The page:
Nick Armstrong (at centre with sign), with the City of Victoria Transportation and Operations department, alerts drivers to the new no turn right on a red light rules when the Pandora bike lanes opened in May. (Don Denton/Victoria News)

Nick Armstrong (at centre with sign), with the City of Victoria Transportation and Operations department, alerts drivers to the new no turn right on a red light rules when the Pandora bike lanes opened in May. (Don Denton/Victoria News)

EDITORIAL: Traffic study makes sense

Development, bike lanes and demographic changes all affect traffic flow

The City of Victoria is looking at a downtown traffic study, presumably because enough people have complained.

The transportation infrastructure needs of the City change with every new development and dedicated bike lane, so taking a fresh look at the resulting traffic patterns is not a bad idea.

Given that the city is committed to improving transportation systems for drivers, cyclists and those riding public transit – including making major infrastructure investments in roads and commuter lanes – this appears to be a positive next step to create efficiency in getting people into, out of and around downtown.

No one enjoys stopping at every red light on their commute to or from work, and updating the signal system is a natural step to take in streamlining the major transportation corridors in our busy downtown.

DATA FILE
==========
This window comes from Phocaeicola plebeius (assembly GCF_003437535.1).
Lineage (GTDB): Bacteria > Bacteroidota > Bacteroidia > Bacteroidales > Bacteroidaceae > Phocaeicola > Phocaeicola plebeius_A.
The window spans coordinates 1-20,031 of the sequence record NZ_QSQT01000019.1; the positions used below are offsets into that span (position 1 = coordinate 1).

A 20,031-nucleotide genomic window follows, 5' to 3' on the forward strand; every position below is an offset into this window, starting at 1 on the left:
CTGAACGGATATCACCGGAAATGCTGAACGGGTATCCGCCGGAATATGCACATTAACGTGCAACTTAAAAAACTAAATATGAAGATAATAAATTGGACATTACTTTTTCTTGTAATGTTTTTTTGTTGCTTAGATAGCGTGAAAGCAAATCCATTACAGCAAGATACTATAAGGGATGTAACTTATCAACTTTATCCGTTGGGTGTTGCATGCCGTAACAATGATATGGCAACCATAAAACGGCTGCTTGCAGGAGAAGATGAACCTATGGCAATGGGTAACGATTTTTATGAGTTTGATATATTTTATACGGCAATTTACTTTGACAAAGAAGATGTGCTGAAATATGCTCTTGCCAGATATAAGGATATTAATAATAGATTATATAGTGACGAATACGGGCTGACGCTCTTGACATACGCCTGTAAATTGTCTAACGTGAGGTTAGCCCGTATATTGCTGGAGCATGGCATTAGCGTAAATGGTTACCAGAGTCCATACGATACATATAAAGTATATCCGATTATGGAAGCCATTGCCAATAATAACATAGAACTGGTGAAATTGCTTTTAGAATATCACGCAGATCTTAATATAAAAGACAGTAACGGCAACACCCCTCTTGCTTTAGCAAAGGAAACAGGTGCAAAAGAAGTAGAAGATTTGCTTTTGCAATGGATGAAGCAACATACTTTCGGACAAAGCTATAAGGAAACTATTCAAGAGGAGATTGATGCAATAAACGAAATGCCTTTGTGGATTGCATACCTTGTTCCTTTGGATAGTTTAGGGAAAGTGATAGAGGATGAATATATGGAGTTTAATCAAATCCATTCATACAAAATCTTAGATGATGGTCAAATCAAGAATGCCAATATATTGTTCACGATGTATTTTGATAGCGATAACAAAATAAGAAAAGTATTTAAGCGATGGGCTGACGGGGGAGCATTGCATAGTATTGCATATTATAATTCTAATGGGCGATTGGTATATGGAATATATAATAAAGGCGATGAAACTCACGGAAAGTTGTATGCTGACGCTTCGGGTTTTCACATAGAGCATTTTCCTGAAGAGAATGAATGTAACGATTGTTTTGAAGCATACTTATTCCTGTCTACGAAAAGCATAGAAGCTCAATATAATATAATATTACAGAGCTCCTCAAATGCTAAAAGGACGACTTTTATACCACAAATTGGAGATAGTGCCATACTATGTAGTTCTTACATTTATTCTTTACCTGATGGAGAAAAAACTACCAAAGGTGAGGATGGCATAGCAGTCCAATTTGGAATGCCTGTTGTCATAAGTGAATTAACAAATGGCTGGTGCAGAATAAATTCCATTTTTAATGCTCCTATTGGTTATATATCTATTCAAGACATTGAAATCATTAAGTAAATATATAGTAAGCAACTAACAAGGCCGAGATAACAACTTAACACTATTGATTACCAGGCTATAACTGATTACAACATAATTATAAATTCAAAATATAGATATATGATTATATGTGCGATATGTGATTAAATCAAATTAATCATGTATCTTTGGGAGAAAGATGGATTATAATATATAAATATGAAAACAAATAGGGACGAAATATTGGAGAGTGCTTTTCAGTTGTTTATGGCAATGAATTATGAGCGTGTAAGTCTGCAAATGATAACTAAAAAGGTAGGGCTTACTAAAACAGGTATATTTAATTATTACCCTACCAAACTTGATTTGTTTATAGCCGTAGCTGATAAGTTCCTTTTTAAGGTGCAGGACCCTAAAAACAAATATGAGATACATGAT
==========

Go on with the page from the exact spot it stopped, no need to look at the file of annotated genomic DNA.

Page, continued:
But fixing the light signals can only do so much for congestion.

Once they start looking, there may not be much that can be done to improve the situation, that is, unless more people ditch their cars for public transit or start riding their bikes more often.

Having more people move downtown and bike or walk to work will mean more changes may need to happen to the traffic control system. City staff ‘tweaks’ timings at individual intersections as complaints arise, but as Victoria changes, we should consider funding studies like this more frequently or where feasible, having staff undertake the work.

We hope Victoria’s neighbouring municipalities can follow suit and take a good look at commuting patterns, as the majority of drivers making their way into the city every day come from outside the city’s boundaries.

editor@vicnews.com

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